This entry was posted in "How To..." - Practical Notes, ASK FATHER Question Box, Liturgy Science Theatre 3000, Parody Songs and tagged , , . Bookmark the permalink.


  1. Imrahil says:

    Not that it would be worth much, but I think that option 2, “semi-penitential season”, is a rather apt hands-down practial description in brevity of the way of being penitential which our reverend host quite rightly describes as the one belonging to Advent.

    Of course #3 and #4 are nonsense. Sadly, you still do hear #3 from both progressive- and traditional-minded Catholics, the latter, of course, in a regretting and “but we still keep it penitential” tone. Well, the 1917 CIC did not contain any Advent fasting, apart from Ember Days and the Vigil of Christmas; and that was just short of 50 years before Vatican II.

  2. KT127 says:

    It might be silly. But my husband and I always start Advent watching A Christmas Carol. We have two versions we love and we save the second for later in the season. It is a great reminder of the Last four things wrapped up with the joy of Christmas.

  3. Eoin OBolguidhir says:

    My wife and I were married in Advent, and we were required to obtain a dispensation from the prohibition of having marriages during this somber season. Lucky for me the dispensation was granted!

  4. Fr. Pius, OP says:

    From the NCCB’s (USCCB’s) 1966 statement on Penance and Abstinence, which is still referenced in the complementary norm for can. 1253 in the U.S.:

    5. Changing customs, especially in connection with preparation for Christmas, have diminished popular appreciation of the Advent season. Something of a holiday mood of Christmas appears now to beanticipated in the days of the Advent season. As a result, this season has unfortunately lost in great measure the role of penitential preparation for Christmas that it once had.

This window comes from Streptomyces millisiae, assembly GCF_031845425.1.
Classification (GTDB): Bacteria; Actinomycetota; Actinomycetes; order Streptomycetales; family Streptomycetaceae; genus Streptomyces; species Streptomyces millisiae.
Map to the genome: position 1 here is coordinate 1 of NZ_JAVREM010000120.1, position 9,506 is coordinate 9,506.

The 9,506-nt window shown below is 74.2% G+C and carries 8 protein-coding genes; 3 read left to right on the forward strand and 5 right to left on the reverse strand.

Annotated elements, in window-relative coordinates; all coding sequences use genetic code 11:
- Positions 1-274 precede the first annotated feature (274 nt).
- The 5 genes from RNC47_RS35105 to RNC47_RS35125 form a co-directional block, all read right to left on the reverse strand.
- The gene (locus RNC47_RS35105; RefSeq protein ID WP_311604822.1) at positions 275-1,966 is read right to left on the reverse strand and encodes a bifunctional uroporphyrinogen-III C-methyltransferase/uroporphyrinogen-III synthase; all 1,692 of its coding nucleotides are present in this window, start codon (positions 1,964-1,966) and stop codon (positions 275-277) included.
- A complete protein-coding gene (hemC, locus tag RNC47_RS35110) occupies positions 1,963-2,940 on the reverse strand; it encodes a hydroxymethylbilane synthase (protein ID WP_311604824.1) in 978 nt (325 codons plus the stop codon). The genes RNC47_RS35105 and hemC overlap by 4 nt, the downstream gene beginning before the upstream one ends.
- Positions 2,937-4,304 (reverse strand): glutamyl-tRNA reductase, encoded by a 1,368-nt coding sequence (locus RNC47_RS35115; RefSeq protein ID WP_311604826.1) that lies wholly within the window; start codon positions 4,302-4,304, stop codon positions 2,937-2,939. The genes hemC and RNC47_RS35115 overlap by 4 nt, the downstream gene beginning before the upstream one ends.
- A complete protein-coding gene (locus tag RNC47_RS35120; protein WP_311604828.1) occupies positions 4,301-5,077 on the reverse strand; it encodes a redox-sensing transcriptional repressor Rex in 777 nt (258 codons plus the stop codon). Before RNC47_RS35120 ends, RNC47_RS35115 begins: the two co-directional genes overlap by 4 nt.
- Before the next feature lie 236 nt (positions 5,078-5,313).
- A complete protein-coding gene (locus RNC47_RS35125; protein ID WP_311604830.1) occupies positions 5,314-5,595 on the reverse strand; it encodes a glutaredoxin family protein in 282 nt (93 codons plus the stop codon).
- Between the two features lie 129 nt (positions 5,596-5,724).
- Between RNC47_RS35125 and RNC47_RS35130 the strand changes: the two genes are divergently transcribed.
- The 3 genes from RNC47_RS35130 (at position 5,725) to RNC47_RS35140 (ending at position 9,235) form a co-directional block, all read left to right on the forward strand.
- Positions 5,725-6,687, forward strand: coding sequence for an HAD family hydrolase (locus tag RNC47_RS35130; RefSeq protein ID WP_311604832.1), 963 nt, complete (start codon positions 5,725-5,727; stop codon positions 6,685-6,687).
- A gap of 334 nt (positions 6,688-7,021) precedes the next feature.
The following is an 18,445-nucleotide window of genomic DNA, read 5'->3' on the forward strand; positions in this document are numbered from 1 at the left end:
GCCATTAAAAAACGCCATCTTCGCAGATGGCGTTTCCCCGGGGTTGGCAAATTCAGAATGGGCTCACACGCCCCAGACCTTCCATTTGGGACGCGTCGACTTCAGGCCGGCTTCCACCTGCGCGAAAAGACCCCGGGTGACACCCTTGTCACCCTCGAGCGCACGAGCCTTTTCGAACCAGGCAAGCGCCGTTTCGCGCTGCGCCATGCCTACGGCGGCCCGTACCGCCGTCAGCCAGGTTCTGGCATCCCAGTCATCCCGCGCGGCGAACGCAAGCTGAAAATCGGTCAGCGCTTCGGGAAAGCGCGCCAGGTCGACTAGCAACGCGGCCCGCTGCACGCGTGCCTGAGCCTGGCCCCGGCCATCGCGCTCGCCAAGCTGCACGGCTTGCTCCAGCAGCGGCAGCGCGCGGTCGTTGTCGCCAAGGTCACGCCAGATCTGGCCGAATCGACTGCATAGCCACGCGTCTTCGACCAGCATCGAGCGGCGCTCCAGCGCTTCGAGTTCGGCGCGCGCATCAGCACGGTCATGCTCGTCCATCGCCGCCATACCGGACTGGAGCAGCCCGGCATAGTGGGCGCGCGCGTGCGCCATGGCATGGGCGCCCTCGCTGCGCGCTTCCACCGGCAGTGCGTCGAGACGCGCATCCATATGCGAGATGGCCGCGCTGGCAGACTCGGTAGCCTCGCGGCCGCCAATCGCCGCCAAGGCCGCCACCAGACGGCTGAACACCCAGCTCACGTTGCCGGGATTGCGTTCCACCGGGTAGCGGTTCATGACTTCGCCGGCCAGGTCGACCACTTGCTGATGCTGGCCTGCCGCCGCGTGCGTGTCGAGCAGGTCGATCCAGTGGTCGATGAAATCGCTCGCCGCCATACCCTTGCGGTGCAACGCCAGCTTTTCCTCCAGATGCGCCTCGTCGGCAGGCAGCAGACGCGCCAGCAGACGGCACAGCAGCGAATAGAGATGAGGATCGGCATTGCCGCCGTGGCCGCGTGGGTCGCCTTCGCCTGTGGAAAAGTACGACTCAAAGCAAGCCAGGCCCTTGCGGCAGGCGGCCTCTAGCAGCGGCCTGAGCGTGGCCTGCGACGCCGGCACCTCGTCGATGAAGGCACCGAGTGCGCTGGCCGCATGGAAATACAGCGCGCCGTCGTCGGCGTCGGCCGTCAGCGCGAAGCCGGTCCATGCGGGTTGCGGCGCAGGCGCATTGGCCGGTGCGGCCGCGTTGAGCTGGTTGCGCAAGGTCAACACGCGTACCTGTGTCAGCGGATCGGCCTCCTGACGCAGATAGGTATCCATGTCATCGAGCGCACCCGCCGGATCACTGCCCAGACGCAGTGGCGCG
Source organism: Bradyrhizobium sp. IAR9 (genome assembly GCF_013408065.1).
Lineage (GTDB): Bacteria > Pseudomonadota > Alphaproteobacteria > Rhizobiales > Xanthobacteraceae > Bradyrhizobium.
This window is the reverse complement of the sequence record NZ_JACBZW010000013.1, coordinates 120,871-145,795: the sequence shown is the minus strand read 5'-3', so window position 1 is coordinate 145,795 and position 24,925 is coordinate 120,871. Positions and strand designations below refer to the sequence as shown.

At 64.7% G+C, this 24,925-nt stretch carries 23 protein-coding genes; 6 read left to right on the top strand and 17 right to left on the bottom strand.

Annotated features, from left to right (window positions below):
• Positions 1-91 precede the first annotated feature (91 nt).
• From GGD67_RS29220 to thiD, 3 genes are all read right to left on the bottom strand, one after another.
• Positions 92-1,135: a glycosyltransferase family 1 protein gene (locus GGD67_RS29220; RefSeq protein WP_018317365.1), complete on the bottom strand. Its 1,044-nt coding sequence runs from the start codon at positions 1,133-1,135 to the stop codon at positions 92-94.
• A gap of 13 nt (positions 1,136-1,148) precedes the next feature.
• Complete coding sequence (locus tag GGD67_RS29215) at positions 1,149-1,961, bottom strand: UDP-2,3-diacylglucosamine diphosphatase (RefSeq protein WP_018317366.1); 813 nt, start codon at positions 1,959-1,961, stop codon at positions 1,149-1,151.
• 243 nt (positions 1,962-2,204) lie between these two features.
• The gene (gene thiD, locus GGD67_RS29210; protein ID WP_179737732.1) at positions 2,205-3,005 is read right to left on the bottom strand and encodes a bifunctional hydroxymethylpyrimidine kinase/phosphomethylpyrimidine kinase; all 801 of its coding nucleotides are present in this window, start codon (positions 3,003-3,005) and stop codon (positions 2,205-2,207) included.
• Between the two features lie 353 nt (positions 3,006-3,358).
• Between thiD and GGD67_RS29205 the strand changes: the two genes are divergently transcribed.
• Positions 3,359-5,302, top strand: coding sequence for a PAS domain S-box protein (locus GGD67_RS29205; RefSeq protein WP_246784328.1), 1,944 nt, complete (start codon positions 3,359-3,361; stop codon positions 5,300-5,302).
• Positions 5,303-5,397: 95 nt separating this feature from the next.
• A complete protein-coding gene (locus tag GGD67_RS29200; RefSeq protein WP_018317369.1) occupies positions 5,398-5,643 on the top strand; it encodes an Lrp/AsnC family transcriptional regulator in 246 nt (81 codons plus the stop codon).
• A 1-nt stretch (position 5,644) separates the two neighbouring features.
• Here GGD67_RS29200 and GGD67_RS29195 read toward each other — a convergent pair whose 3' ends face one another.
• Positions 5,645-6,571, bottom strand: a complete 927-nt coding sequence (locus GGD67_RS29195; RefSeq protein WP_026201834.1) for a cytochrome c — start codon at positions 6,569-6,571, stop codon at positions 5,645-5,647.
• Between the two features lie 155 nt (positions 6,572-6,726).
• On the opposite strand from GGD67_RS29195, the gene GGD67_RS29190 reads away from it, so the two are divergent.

6. Zealous Christians have striven to keep alive or to restore the spirit of Advent by resisting the trend away from the disciplines and austerities that once characterized the season among us. Perhaps their devout purpose will be better accomplished, and the point of Advent will be better fostered if we rely on the liturgical renewal and the new emphasis on the liturgy to restore its deeper understanding as a season of effective preparation for the mystery of the Nativity.

    7. For these reasons, we, the shepherds of souls of this conference,call upon Catholics to make the Advent season, beginning with 1966, a time of meditation on the lessons taught by the liturgy and of increased participation in the liturgical rites by which the Advent mysteries are exemplified and their sanctifying effect is accomplished.

    8. If in all Christian homes, churches, schools, retreats and other religious houses, liturgical observances are practiced with fresh fervor and fidelity to the penitential spirit of the liturgy, then Advent will again come into its own. Its spiritual purpose will again be clearly perceived.

    9. A rich literature concerning family and community liturgical observances appropriate to Advent has fortunately developed in recent years. We urge instruction based upon it, counting on the liturgical renewal of ourselves and our people to provide for our spiritual obligations with respect to this season.